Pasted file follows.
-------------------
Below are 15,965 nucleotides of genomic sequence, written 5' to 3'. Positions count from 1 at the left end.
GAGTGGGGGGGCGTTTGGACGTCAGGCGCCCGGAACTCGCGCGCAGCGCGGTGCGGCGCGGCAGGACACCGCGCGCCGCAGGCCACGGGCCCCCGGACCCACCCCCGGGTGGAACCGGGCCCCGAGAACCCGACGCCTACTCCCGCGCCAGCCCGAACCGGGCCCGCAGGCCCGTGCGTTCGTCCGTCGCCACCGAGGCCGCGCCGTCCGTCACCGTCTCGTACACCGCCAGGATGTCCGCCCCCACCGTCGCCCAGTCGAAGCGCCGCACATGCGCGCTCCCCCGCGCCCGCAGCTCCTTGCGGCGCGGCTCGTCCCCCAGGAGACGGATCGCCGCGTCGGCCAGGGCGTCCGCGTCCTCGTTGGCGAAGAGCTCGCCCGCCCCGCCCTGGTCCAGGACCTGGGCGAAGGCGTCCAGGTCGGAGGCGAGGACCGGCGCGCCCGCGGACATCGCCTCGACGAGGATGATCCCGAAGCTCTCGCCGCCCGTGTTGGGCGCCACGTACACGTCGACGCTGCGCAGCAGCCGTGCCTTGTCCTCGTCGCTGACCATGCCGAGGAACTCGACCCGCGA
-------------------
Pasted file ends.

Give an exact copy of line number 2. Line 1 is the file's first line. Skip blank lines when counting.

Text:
GAGTGGGGGGGCGTTTGGACGTCAGGCGCCCGGAACTCGCGCGCAGCGCGGTGCGGCGCGGCAGGACACCGCGCGCCGCAGGCCACGGGCCCCCGGACCCACCCCCGGGTGGAACCGGGCCCCGAGAACCCGACGCCTACTCCCGCGCCAGCCCGAACCGGGCCCGCAGGCCCGTGCGTTCGTCCGTCGCCACCGAGGCCGCGCCGTCCGTCACCGTCTCGTACACCGCCAGGATGTCCGCCCCCACCGTCGCCCAGTCGAAGCGCCGCACATGCGCGCTCCCCCGCGCCCGCAGCTCCTTGCGGCGCGGCTCGTCCCCCAGGAGACGGATCGCCGCGTCGGCCAGGGCGTCCGCGTCCTCGTTGGCGAAGAGCTCGCCCGCCCCGCCCTGGTCCAGGACCTGGGCGAAGGCGTCCAGGTCGGAGGCGAGGACCGGCGCGCCCGCGGACATCGCCTCGACGAGGATGATCCCGAAGCTCTCGCCGCCCGTGTTGGGCGCCACGTACACGTCGACGCTGCGCAGCAGCCGTGCCTTGTCCTCGTCGCTGACCATGCCGAGGAACTCGACCCGCGA